Dawn of the Disappointing
The following was written as a response to a writing prompt: “An out-of-touch demon raises the dead to take over Earth. He doesn’t realise that most corpses are 6ft underground, in concrete crypts or were burnt to dust.”
The four children sit cross-legged on the dusty attic floor, their faces illuminated only by the light from several recently-lit candles.
“So this…” the oldest girl begins, carefully studying a page in her hand, “is how they do it in the movie.”
“And where did you get these instructions?” a young boy inquires.
“The Internet, duh!”
There’s a silence as she draws a chalk anagram on the floor, regularly pausing to consult her downloaded diagram.
“Apparently it’s possible to summon demons and ghosts this way.”
“Ooh, spooky!” one of boys says mockingly, with a matching faux-fear hand gesture. They giggle.
“$10 says it doesn’t work at all.”
“It’s from a movie, of course it’s not going to work.”
“There…” the older girl says as she connects the final chalk segment, “it’s done.”
“Well… now we wait, I guess.”
The four of them sit in silence, with only the light from the candles dancing across their faces as they exchange glances, seemingly daring one another to be the first to speak. Finally, one of the younger boys speaks up again.
“See? I told you it wouldn’t — ”
A blinding flash of white light suddenly emanates from the center of the anagram and a strong gust of wind knocks the children onto their backs in all directions, snuffing out the candles.
There’s a commotion of mumbled moaning and confusion as one of the candles is hastily relit. Its soft light falls across the floor, and a hushed, stunned silence upon the children. A writhing figure lay in the middle of the room. Its body, a grotesque amalgamation of every imaginable horror, convulses erratically. Crimson, glistening skin reflects the little light present. It rises slowly to its feet with a guttural howl, its humanoid figure now becoming apparent. It turns on its heels, revealing two horn-like protrusions, but the only evidence of there once being other occupants in the room is a single candle that now lay flickering in the disturbed dust.
“Finally…” it murmurs in a growl two octaves lower than should be audible to the human ear. It strides toward the open door, crushing the candle under its foot as it goes, shrouding the room in darkness once more.
A few blocks away, a teenage couple are becoming physically acquainted on a park bench when they are interrupted by the sound of heavy footsteps approaching from behind. They turn around.
“Hey man, do you mi — ”
The young man’s words catch in his throat as a massive, taloned hand clutches him, enclosing his entire neck effortlessly. His feet rise slowly off the floor. Pitch black eyes look past him, scanning the park. They take in the motionless trees, the glowing street lamps and the cascading fountain as the boy struggles fruitlessly.
“Yes… this will do nicely…”
The young man’s neck snaps and his body crumples upon the grass. The girl, previously frozen in fear, lets out a blood-curdling scream and clumsily flees, ignored. The heavy footsteps continue across the bricked courtyard, each thud reverberating up the nearby street lamps and metal climbing structures. The demon comes to a stop, and the bricks groan under its large cloven hooves. It raises its head to the cloudless sky.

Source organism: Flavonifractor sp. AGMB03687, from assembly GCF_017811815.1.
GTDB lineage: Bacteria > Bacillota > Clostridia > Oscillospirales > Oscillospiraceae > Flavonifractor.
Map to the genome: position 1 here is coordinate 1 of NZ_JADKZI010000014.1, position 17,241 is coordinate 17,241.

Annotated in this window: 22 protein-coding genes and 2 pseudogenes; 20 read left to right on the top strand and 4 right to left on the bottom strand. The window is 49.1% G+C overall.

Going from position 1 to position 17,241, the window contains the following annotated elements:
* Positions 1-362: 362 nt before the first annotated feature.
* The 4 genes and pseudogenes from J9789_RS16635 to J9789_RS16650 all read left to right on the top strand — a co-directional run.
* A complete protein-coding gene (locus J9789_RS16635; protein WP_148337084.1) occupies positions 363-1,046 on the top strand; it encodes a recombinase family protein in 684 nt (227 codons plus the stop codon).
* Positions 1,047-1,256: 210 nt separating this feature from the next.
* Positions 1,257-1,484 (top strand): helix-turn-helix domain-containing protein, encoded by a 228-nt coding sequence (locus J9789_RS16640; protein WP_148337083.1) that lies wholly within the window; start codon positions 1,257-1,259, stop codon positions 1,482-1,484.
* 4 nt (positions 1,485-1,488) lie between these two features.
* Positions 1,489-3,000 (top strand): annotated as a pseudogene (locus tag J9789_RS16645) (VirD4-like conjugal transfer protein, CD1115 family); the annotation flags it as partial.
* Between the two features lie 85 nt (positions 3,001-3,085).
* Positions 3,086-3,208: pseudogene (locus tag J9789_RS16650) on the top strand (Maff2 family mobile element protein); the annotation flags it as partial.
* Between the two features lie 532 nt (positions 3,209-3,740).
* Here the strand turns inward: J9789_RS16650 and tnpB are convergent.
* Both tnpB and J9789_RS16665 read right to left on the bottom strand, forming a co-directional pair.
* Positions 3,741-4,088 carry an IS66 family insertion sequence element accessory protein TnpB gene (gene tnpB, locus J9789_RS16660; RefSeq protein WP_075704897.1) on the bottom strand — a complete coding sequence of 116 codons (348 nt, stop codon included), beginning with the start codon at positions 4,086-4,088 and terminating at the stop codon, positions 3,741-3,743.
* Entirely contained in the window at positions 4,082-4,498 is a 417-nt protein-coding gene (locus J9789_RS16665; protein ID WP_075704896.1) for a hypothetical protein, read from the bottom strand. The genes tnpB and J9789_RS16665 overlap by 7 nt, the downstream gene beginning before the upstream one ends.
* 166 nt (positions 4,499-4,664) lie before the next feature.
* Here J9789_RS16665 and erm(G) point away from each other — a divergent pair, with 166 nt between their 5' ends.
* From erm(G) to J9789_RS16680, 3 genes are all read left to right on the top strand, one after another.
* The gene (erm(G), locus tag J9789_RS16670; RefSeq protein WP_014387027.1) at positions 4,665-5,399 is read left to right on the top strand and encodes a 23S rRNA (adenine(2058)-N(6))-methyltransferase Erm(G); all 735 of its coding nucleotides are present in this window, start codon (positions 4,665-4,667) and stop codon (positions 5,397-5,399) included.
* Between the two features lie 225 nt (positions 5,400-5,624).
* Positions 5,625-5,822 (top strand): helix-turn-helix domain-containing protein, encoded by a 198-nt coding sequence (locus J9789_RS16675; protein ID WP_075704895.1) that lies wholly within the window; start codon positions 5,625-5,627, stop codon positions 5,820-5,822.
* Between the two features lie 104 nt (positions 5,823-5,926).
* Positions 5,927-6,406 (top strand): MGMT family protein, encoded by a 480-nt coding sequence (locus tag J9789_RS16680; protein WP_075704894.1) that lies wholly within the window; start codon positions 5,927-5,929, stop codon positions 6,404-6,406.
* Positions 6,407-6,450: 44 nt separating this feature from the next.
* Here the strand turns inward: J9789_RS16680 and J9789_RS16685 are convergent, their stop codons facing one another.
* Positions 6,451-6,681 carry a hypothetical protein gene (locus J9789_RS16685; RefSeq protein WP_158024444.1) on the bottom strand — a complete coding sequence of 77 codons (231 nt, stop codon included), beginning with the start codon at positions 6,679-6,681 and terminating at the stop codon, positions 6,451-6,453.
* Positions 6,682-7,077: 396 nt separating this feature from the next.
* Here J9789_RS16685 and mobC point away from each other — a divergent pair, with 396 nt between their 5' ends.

Behind him, the corpse of the young man begins to softly stir.
An elderly undertaker hobbles slowly through a silent, misty graveyard. His lantern swings precariously from side to side as he moves. He carries it for effect, despite the practicality of modern flashlights. Suddenly a sound stops him in his tracks. He turns to listen. It comes again. A dull, faint scratching sound, barely audible, even to a younger pair of ears.
After a few minutes of stumbling between the tombstones, stopping periodically to listen for the sound, he traces the source to a large crypt that (except for monthly weeding) has remained untouched for the better part of a century. He presses his ear to the stone slab that seals the entrance. Something, presumably long dead, moves on the other side.
“Sed hendrerit arcu et tellus suscipit auctor. Praesent vel congue sem. Vivamus in eros dapibus.”
The hellspawn rises to his feet on the last word, having completed the summoning ritual, and looks around expectantly. Only the animated cadaver of the recently deceased young man stands nearby, moaning and swaying gently.
“I… uh… was expecting more.”
After a few minutes of confused silence, he kneels again, grumbling to himself.
“Must have done it wrong.”
The undertaker hobbles as fast as his limp allows. He rests on a headstone, panting heavily, requiring a moment to catch his breath. Around him, scratching and pounding rings out from all directions, rising to a deafening roar. Coffins and crypts everywhere are alive with activity.
The demon sits crossed-legged on a park bench, rapping his fingers impatiently. He shifts uncomfortably, and the wood groans under his immense weight. Eventually, there arrives a shuffling sound behind him.
He turns around to find a single elderly man in a dark suit, lumbering and lurching forward. He moans faintly as he moves, his eyes glazed over. Somewhere a traumatized funeral director is questioning everything he knows.
“What? This is it?! Where are all the dead? I was supposed to raise an army.”
The old man stumbles and falls onto his face. He struggles in the dirt, his moaning muffled.
Then, with a heavy, resigned sigh, “What in Lucifer’s name am I supposed to do in this dimension now?”
A car pulls up and the electric window rolls down with a hum. A speaker box crackles to life and deep, distorted voice rings out.
“Hello and welcome to Burger King. May I take your order?”
“Hey man, I think this thing is broken.”